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Finding lumps and bumps on your cat can be worrying, and as owners we often think the worst. Our helpful guide covers different kinds of lumps on cats and what you should do if you find a lump on your cat.

It’s important to remember that not every lump on your cat could be cancer. There are a lot of things that can cause cats to get lumps. They might go out exploring in the morning and come home later with a new lump on them.

If your cat has a new lump, it’s best to make an appointment with your vet to get it checked. Lumps, bumps, funny scabby bits, non-healing wounds – things that don’t belong on the skin and are refusing to go away on their own need attention. This is doubly true if they’re growing, spreading, funny colours, or weird shapes.

Common lumps on cats

Not all lumps and bumps on our cats are the same. There are a few types of lump vets commonly see, including:

  • abscesses – these are usually swollen and filled with pus, caused by a bite or scratch (usually after fighting another cat). They’re very painful so your cat might not let you touch near it
  • cat acne – this is a skin condition which usually starts with small dark specks or bumps on your cat’s chin. Cat chin acne usually goes away on its own but treatment may be required in more persistent or severe cases. Read more about cat acne and other common skin problems
  • cysts – these are raised bumps on your cat’s skin that are quite small. They’re usually caused by blocked hair follicles or bacteria
  • insect bites and stings – just like humans, if your cat is bitten or stung by and insect it can swell up and go very red
  • ticks – ticks can often be mistaken for a skin lump. Read more about ticks on our advice page
  • tumours – there are a number of tumours cats can get on their body, some of which are cancerous. Take a look below for more information on tumours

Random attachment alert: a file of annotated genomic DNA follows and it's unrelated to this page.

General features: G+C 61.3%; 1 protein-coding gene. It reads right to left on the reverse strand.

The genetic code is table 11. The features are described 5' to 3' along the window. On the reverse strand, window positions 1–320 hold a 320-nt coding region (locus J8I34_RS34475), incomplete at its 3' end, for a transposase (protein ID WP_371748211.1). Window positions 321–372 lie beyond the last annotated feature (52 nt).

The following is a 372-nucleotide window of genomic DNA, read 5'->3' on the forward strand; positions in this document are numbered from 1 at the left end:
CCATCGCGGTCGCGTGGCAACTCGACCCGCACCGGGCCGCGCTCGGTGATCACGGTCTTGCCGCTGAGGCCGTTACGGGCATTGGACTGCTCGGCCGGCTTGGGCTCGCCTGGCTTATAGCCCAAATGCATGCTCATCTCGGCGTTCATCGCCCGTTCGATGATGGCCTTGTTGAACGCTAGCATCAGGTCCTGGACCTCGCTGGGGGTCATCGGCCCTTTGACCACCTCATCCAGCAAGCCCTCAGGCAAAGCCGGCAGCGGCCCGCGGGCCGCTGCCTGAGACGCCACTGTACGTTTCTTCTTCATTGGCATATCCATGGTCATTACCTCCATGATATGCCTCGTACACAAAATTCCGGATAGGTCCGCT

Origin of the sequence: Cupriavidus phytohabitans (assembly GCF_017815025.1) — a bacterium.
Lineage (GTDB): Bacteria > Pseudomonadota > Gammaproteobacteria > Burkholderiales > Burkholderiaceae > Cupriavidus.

• reactions to an injection, such as a vaccine – may swell a little but if swelling persists contact your vet

Skin tumours and cancerous lumps on cats

There are two types of tumour that could be found on your cat’s body: benign (not cancerous) or malignant (cancerous).

Lipomas are non-cancerous lumps. They are fatty tumours that can show up anywhere on your cat’s body. They are more common in older cats or cats who are overweight. These lumps are usually harmless unless they are in a place that is getting in your cat’s way. You can find out more information about managing your cat’s weight on our advice pages.

Cancerous lumps can also appear anywhere on your cat depending on the type of cancer they have. If any new lumps appear on your cat, you should take them to your vet to get checked.

There’s no way of knowing if a lump is cancer just by looking at it so your vet may need to run tests. This might include taking a cell sample from the lump (usually using a needle) which can be uncomfortable for your cat but is over very quickly! Sometimes your vet may need to take a larger sample or remove the lump entirely for further testing.

What to do if you find a lump on your cat

If you find a new lump on your cat, it’s best to book an appointment with your vet as soon as possible. All new lumps should be checked by your vet as they are best placed to assess what kind of lump it is and any treatment moving forward.

It’s best not to take a ‘wait and see’ approach, as some lumps will need immediate medical treatment, especially if they are infected. If your cat has a cancerous lump, delaying treatment could mean that the cancer has time to spread.

Treating lumps on cats

The treatment for your cat’s lumps will depend entirely on what they are and what has caused them. Some treatments can include:

  • antibiotics, for infected lumps (for example, abscesses)
  • draining the lump (again this is sometimes needed for an infected abscess)
  • anti-inflammatories and other forms of pain relief
  • changing your cat’s food (for example, if a food allergy is causing lumps)
  • surgery, may be recommended for either benign or malignant tumours
  • steroids and chemotherapy, for cancerous tumours
  • monitoring. Sometimes your vet may ask you to keep an eye on your cat’s lump and let them know if changes in size, texture or if it starts causing your cat any pain
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